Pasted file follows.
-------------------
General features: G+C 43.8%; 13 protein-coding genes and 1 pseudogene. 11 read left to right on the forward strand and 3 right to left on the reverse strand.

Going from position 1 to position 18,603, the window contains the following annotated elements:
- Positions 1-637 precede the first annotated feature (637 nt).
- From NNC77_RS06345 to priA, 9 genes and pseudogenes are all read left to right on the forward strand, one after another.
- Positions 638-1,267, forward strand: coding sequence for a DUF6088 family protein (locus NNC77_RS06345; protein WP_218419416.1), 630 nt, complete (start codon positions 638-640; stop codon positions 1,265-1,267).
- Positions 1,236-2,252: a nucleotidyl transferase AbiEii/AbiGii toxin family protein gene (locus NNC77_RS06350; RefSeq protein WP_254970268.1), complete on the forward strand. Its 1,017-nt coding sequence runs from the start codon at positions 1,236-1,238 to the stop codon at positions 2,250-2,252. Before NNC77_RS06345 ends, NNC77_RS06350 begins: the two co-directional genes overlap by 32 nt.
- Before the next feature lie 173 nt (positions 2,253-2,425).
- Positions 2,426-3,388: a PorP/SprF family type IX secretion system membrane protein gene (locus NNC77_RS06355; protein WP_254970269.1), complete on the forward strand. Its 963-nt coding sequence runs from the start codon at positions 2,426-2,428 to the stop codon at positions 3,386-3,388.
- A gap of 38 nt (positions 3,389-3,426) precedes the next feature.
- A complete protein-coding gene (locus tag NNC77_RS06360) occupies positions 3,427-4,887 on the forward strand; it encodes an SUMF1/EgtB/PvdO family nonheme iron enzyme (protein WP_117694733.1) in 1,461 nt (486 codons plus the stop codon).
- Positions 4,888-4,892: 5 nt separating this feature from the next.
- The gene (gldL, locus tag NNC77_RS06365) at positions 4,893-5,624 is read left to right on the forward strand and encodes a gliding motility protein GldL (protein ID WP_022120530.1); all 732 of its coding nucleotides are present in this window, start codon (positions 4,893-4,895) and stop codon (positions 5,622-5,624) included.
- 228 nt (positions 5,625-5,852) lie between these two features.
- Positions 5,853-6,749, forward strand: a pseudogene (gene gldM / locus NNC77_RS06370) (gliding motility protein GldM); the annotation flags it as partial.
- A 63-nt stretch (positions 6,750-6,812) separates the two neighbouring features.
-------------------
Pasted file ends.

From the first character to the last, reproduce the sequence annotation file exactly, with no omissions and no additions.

General features: G+C 43.8%; 13 protein-coding genes and 1 pseudogene. 11 read left to right on the forward strand and 3 right to left on the reverse strand.

Going from position 1 to position 18,603, the window contains the following annotated elements:
- Positions 1-637 precede the first annotated feature (637 nt).
- From NNC77_RS06345 to priA, 9 genes and pseudogenes are all read left to right on the forward strand, one after another.
- Positions 638-1,267, forward strand: coding sequence for a DUF6088 family protein (locus NNC77_RS06345; protein WP_218419416.1), 630 nt, complete (start codon positions 638-640; stop codon positions 1,265-1,267).
- Positions 1,236-2,252: a nucleotidyl transferase AbiEii/AbiGii toxin family protein gene (locus NNC77_RS06350; RefSeq protein WP_254970268.1), complete on the forward strand. Its 1,017-nt coding sequence runs from the start codon at positions 1,236-1,238 to the stop codon at positions 2,250-2,252. Before NNC77_RS06345 ends, NNC77_RS06350 begins: the two co-directional genes overlap by 32 nt.
- Before the next feature lie 173 nt (positions 2,253-2,425).
- Positions 2,426-3,388: a PorP/SprF family type IX secretion system membrane protein gene (locus NNC77_RS06355; protein WP_254970269.1), complete on the forward strand. Its 963-nt coding sequence runs from the start codon at positions 2,426-2,428 to the stop codon at positions 3,386-3,388.
- A gap of 38 nt (positions 3,389-3,426) precedes the next feature.
- A complete protein-coding gene (locus tag NNC77_RS06360) occupies positions 3,427-4,887 on the forward strand; it encodes an SUMF1/EgtB/PvdO family nonheme iron enzyme (protein WP_117694733.1) in 1,461 nt (486 codons plus the stop codon).
- Positions 4,888-4,892: 5 nt separating this feature from the next.
- The gene (gldL, locus tag NNC77_RS06365) at positions 4,893-5,624 is read left to right on the forward strand and encodes a gliding motility protein GldL (protein ID WP_022120530.1); all 732 of its coding nucleotides are present in this window, start codon (positions 4,893-4,895) and stop codon (positions 5,622-5,624) included.
- 228 nt (positions 5,625-5,852) lie between these two features.
- Positions 5,853-6,749, forward strand: a pseudogene (gene gldM / locus NNC77_RS06370) (gliding motility protein GldM); the annotation flags it as partial.
- A 63-nt stretch (positions 6,750-6,812) separates the two neighbouring features.